It’s five o’clock dinners and mall walking for me from here on out.

I’m thirty-five years old. I have a sister who’s four years younger than me with two beautiful children ages four (girl) and twenty months (boy).

Last month, my niece’s daycare had a little holiday recital. I was really excited to go because this is the type of thing I was looking forward to seeing since my husband and I moved back up to our home state, North Carolina, from Georgia.

It was very simple; you’re not getting a full-scale production with four year olds, although that would probably be adorable. The kids came out with little Santa hats on, attempted to sing “Jingle Bells” and a few other songs in unison, kind of did it, and then it was over. Each child also had the opportunity to explain to the audience what the holidays mean to them – every audible answer I heard involved candy and presents (sorry Jesus, etc.). I couldn’t hear what my niece said, and when I asked her later, she told me, “I didn’t say nothing.” So touching.

After the show, everyone filed into the classroom to eat cupcakes and then watch sugar-rushed children run around and scream. This is when things went south.

As my sister an I were standing around, attached to each other as we tend to be during social situations (she’s the “outgoing” one by about 2%), one of my niece’s teachers came up to us. She said something like, “You must be the grandma!”

Yes, she motherfucking said that.

I was having a hard time processing it. I’m sure I looked like a deer in the headlights, but  also with a lot of confusion on my face because, for example, I noticed that a deer was also driving the car. So, as I stood there, my bottom jaw probably being trampled by four-year-olds, my sister picked up the slack and said, with as much restraint as possible, “This is my sister.”

And then the lady gasped in horror and apologized profusely. HA, no. She had apparently already boarded the conversational “this lady is obviously the grandma” train and just kept chugging along, admittedly with a weary “why am I still talking” expression on her face. She continued, “Well I can see which side of the family you [my sister] get your looks from.”

Nope, sorry, we draw our “looks” from the exact same genetic pool. Try again.

Ladies and gentlemen, if this were the end of the story, I may not have even written about it. It makes me uncomfortable, as a lazy vain person, that I worry about things like this. I am indeed reaching the age where we as women start to try and turn back or freeze the hands of time, so to be told that my clock is a valuable antique is a little disconcerting. If it was just this one lady, who I think is in her twenties, I could chalk it up to a crazy misunderstanding – that maybe she asked before she got a good look at me – and let it slide (much like the skin sliding off my brittle old bones). But, sadly, that is not what happened.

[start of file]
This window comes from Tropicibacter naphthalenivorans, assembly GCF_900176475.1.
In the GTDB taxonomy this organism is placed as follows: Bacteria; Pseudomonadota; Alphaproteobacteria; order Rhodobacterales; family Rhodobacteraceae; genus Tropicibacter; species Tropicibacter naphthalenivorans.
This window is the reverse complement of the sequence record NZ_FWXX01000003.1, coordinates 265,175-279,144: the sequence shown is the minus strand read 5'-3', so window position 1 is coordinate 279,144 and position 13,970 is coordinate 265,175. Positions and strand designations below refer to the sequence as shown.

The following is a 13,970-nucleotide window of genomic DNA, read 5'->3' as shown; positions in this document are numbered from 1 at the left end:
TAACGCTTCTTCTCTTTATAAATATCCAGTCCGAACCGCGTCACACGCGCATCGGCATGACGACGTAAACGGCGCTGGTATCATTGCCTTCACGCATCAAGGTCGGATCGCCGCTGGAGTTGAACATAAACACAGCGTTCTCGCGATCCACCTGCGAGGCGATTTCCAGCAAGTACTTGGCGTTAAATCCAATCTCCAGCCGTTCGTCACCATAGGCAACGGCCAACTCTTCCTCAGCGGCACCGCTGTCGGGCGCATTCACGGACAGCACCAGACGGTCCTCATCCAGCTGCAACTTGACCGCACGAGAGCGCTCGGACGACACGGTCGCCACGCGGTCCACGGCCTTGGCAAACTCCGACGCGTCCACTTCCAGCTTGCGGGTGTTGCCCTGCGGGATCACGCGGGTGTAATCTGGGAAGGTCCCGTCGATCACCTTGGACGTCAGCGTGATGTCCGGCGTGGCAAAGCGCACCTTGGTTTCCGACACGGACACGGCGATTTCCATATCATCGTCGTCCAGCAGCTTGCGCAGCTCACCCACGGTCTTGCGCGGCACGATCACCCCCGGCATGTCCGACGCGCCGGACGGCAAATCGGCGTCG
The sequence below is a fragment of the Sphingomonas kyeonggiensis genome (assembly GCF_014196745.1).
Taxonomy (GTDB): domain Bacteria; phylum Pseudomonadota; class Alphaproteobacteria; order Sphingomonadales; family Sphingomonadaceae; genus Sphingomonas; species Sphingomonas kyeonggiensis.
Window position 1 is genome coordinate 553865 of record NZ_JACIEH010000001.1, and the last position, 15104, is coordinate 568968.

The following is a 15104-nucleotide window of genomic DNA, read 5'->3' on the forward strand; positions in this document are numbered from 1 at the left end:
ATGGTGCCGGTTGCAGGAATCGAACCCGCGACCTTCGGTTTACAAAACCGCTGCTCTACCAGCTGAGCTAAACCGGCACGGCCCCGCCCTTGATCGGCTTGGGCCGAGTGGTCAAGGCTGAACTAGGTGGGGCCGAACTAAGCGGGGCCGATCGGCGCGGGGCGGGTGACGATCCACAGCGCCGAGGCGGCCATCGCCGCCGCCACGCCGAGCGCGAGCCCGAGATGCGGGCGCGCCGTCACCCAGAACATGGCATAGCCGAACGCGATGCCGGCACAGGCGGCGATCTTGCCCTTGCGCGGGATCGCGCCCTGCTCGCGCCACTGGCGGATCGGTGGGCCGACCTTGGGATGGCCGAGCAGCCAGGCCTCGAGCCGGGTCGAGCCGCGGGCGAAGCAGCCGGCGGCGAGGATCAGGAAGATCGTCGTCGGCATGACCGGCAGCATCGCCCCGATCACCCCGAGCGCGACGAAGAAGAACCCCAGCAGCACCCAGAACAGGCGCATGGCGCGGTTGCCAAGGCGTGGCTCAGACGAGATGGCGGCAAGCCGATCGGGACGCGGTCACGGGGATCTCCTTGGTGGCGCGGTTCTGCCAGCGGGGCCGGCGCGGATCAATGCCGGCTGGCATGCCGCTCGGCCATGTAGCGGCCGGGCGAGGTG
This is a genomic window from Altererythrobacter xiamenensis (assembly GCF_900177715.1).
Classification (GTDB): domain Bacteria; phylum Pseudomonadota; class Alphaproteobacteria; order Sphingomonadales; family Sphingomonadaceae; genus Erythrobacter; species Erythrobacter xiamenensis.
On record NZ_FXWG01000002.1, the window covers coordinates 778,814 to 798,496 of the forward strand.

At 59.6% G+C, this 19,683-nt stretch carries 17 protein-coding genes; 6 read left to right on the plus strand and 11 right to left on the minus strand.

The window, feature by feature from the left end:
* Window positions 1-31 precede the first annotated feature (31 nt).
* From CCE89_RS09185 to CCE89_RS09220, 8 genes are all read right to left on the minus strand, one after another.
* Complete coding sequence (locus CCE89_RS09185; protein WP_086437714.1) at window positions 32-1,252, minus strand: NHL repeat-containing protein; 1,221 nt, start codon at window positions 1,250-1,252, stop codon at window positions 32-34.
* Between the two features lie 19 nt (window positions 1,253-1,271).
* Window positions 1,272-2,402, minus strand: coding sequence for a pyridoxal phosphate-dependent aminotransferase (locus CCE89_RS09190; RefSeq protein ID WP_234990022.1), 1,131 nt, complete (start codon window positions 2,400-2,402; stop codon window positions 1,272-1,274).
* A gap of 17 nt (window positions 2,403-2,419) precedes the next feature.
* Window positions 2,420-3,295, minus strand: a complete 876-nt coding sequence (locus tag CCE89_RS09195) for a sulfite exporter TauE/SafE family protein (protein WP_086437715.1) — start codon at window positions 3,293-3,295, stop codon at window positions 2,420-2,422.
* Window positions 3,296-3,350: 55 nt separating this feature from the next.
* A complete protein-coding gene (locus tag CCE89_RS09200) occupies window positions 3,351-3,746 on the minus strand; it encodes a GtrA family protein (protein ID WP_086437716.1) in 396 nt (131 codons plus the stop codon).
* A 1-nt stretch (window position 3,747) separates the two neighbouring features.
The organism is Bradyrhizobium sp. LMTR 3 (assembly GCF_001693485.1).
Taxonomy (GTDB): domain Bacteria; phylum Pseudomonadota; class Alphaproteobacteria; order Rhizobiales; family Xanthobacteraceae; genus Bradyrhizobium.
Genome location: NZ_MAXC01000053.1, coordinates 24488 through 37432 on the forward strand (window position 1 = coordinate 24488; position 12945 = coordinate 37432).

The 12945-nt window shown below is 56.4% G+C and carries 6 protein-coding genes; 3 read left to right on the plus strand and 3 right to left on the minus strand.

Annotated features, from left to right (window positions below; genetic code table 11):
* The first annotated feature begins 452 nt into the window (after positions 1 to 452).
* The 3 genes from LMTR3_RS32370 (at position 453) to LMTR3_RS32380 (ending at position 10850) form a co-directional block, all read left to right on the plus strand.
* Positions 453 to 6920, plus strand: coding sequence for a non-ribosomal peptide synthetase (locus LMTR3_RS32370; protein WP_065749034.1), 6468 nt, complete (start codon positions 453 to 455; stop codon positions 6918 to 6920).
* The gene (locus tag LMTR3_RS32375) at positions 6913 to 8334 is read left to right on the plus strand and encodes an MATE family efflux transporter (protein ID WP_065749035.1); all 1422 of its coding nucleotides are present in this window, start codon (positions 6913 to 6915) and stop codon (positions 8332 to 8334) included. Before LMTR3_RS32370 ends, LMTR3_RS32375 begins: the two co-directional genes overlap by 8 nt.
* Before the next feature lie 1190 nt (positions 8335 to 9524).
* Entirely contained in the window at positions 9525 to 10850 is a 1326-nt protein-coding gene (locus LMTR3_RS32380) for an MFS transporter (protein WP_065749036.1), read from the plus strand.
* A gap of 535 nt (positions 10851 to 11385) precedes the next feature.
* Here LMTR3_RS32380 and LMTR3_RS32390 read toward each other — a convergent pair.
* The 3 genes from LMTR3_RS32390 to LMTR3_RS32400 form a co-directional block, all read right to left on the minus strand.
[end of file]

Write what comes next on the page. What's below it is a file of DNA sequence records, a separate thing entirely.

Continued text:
A few minutes later, my niece’s other teacher, a much older lady, came up, extended her hand and said, “Are you the grandma?”

This time, I was ready! I extended my hand and with brow furrowed, released a sad, confused, “Noooooooo.”

This lady was so embarrassed and appalled at her assumption, she said she was so sorry and told me OF COURSE I didn’t look like a grandmother. HAHAHA, you guys are so gullible. No, she then told me reassuringly that SHE is a grandma, and then started listing the ages of her grandchildren.

Really, lady who is clearly at least twenty years older than me, you’re a grandma? WELL THEN EVERYTHING IS FINE!

I understand that it’s a nightmare come true to assume someone is “the” grandma  and find out they are not. Much like I’m sure it’s embarrassing to ask someone when they’re due and they’re not pregnant. I have done neither of these things but I have once mistaken a boy child for a girl child and I felt like a steaming pile of shit for doing so. I didn’t have a loud, more-attention-brought-to-the-situation meltdown apology, but I did apologize, because I was in the wrong, and it’s just kind of good to acknowledge so that it doesn’t seem like the other person is to blame. What I’m saying is I don’t want to feel like an old hag at thirty-five so one of you being slightly mortified would have made me feel a little better. To me, continuing a conversation as if nothing happened tells me that OF COURSE I was mistaken for a grandma, and have you tried the cupcakes?

Maybe it IS me. Maybe at thirty-five it’s time to admit that even though I would have given birth to my sister at age four (thus being pregnant through most of my third year), I do indeed look as old as my own mother (who looks great, by the way). Maybe I shouldn’t be surprised, I don’t know. I’ll leave it up to you all. Here’s a picture from the day I attended the recital, what do you think?

Maggie Smith

We say this about every house we buy BUT THIS TIME IT WILL HAPPEN

No, HA HA to YOU, house!
No, HA HA to YOU, house!

It’s happened. Our house is sold. It’s a really big relief, like a pimple you’ve had for four years and haven’t been able to pop and then someone comes along and buys it or something.

Now that we’ve been unburdened of the house we didn’t want, it’s time to burden ourselves with a new house! THIS house, this house is going to be the best house, and not only is it going to be perfect, it’s going to change us on a molecular level. We will become capable, responsible adults, ready to tackle any and every obstacle that comes our way in a timely manner.

The KitchenAid mixer I love but have used maybe three times? I’m gonna make it rain cookies all over this land. That sewing machine I’ve owned for a decade and have never learned how to use? BAM – have a quilt you don’t want or need, family member! The books that will line the books shelves that I’ve yet to open? Get your asses ready, eyeballs! Pinterest is going to look at my house and tie cement blocks to its feet, paddle out to the middle of a lake, and then jump in. And you know what? I’ll bake a delicious casserole for Pinterest’s grieving widow or widower because I’M ALL OVER THAT SHIT.

I can’t help but also notice that all of this is happening around New Year’s. It’s a perfect perfect storm? This is no fail, right? RIGHT?